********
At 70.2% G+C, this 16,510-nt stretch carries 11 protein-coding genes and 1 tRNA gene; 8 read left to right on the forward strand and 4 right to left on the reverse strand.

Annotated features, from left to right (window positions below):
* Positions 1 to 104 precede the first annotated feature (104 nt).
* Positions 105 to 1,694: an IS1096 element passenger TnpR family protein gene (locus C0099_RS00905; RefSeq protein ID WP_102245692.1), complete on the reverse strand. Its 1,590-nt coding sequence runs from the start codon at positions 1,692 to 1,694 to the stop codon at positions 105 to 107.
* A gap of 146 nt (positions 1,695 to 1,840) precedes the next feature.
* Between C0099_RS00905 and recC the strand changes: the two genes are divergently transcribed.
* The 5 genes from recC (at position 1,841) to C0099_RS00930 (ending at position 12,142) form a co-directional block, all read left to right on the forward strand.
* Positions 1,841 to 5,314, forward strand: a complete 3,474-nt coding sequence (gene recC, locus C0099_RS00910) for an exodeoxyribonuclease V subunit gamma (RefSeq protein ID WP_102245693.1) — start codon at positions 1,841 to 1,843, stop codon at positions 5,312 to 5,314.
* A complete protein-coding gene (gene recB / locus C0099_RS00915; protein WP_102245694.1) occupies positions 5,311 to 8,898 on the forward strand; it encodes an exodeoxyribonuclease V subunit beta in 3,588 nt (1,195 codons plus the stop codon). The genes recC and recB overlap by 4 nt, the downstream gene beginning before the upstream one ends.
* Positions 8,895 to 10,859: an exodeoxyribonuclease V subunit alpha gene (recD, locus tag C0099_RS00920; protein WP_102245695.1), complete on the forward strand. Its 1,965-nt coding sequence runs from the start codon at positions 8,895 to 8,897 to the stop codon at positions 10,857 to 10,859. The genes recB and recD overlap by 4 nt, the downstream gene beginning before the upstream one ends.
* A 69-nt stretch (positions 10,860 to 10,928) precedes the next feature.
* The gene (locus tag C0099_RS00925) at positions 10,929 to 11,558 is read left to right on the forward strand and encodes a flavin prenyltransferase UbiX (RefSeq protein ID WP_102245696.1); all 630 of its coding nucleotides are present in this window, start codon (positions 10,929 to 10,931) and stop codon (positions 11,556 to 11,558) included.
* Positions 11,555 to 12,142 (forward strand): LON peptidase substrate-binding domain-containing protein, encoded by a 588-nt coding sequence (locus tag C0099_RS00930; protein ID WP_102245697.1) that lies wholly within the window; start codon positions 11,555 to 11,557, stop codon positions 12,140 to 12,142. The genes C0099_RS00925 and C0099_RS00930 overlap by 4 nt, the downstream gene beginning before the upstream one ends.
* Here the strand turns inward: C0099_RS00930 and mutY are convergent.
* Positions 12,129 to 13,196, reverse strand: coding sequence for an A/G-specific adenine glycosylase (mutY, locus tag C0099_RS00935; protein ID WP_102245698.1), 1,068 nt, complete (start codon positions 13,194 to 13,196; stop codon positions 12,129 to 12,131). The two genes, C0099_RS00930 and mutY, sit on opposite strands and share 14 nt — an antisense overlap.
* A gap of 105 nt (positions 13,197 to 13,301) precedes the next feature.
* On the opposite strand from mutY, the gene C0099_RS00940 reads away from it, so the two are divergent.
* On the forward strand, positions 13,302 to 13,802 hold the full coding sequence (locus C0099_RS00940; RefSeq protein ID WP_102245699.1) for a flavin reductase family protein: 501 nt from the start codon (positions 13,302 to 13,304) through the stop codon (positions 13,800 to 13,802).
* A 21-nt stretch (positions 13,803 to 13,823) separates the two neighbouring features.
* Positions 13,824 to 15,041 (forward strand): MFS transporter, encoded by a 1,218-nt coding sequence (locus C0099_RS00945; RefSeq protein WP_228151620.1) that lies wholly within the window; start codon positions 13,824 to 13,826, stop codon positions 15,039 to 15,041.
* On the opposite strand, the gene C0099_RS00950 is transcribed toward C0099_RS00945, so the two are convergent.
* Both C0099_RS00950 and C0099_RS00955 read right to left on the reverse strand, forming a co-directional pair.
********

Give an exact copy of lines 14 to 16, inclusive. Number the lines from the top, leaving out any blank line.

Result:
* Here the strand turns inward: C0099_RS00930 and mutY are convergent.
* Positions 12,129 to 13,196, reverse strand: coding sequence for an A/G-specific adenine glycosylase (mutY, locus tag C0099_RS00935; protein ID WP_102245698.1), 1,068 nt, complete (start codon positions 13,194 to 13,196; stop codon positions 12,129 to 12,131). The two genes, C0099_RS00930 and mutY, sit on opposite strands and share 14 nt — an antisense overlap.
* A gap of 105 nt (positions 13,197 to 13,301) precedes the next feature.